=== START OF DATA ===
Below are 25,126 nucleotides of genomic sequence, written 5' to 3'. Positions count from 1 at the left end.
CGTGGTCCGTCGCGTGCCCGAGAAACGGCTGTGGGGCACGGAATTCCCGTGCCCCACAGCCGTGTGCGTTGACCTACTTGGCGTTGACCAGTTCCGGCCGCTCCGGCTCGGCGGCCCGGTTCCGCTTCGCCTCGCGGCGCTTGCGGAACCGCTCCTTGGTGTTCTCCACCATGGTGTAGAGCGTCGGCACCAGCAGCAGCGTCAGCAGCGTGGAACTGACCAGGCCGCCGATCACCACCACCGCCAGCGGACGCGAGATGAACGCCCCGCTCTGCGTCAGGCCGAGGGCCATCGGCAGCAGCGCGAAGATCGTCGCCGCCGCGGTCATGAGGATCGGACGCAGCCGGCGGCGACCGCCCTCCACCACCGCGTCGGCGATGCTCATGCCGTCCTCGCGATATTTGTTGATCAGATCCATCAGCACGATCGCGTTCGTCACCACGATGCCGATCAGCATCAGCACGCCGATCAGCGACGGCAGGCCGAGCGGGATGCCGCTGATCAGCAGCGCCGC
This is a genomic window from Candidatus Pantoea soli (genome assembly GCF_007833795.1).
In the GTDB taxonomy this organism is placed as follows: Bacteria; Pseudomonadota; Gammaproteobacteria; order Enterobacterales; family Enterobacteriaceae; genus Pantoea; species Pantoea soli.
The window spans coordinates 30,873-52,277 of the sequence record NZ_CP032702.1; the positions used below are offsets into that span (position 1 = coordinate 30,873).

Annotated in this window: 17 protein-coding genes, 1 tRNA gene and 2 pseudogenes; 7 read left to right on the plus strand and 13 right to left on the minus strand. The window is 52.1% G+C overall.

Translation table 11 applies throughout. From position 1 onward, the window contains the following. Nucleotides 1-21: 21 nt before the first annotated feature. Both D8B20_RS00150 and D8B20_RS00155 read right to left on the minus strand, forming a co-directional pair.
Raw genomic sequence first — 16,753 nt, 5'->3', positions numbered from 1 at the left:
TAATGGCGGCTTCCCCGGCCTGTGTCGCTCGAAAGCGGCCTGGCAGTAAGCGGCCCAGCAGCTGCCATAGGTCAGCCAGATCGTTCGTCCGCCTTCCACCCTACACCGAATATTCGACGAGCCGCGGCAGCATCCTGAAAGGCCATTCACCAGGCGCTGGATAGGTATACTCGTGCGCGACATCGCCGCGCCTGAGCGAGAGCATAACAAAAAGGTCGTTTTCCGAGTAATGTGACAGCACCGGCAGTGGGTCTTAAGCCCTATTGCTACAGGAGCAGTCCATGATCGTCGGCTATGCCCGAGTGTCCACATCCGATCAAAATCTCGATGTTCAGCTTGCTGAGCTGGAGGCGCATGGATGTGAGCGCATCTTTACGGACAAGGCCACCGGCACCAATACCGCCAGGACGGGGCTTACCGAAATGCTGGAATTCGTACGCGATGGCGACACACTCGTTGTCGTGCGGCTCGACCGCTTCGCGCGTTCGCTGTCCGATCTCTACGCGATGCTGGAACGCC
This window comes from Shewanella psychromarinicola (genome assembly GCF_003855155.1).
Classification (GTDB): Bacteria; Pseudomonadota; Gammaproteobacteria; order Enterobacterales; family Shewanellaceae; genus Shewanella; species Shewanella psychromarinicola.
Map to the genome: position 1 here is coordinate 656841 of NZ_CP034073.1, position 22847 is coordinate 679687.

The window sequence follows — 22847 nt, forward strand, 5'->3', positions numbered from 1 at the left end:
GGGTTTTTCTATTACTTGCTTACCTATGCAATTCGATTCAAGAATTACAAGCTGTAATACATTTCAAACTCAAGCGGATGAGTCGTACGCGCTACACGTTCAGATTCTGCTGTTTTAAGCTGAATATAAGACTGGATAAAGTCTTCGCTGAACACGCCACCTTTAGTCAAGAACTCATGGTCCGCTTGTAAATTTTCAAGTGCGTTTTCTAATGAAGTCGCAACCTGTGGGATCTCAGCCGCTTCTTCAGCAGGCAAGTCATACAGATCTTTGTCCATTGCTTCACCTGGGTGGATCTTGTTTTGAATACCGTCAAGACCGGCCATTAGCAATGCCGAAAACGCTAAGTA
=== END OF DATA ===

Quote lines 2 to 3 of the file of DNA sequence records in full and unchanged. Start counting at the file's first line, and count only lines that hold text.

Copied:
CGTGGTCCGTCGCGTGCCCGAGAAACGGCTGTGGGGCACGGAATTCCCGTGCCCCACAGCCGTGTGCGTTGACCTACTTGGCGTTGACCAGTTCCGGCCGCTCCGGCTCGGCGGCCCGGTTCCGCTTCGCCTCGCGGCGCTTGCGGAACCGCTCCTTGGTGTTCTCCACCATGGTGTAGAGCGTCGGCACCAGCAGCAGCGTCAGCAGCGTGGAACTGACCAGGCCGCCGATCACCACCACCGCCAGCGGACGCGAGATGAACGCCCCGCTCTGCGTCAGGCCGAGGGCCATCGGCAGCAGCGCGAAGATCGTCGCCGCCGCGGTCATGAGGATCGGACGCAGCCGGCGGCGACCGCCCTCCACCACCGCGTCGGCGATGCTCATGCCGTCCTCGCGATATTTGTTGATCAGATCCATCAGCACGATCGCGTTCGTCACCACGATGCCGATCAGCATCAGCACGCCGATCAGCGACGGCAGGCCGAGCGGGATGCCGCTGATCAGCAGCGCCGC
This is a genomic window from Candidatus Pantoea soli (genome assembly GCF_007833795.1).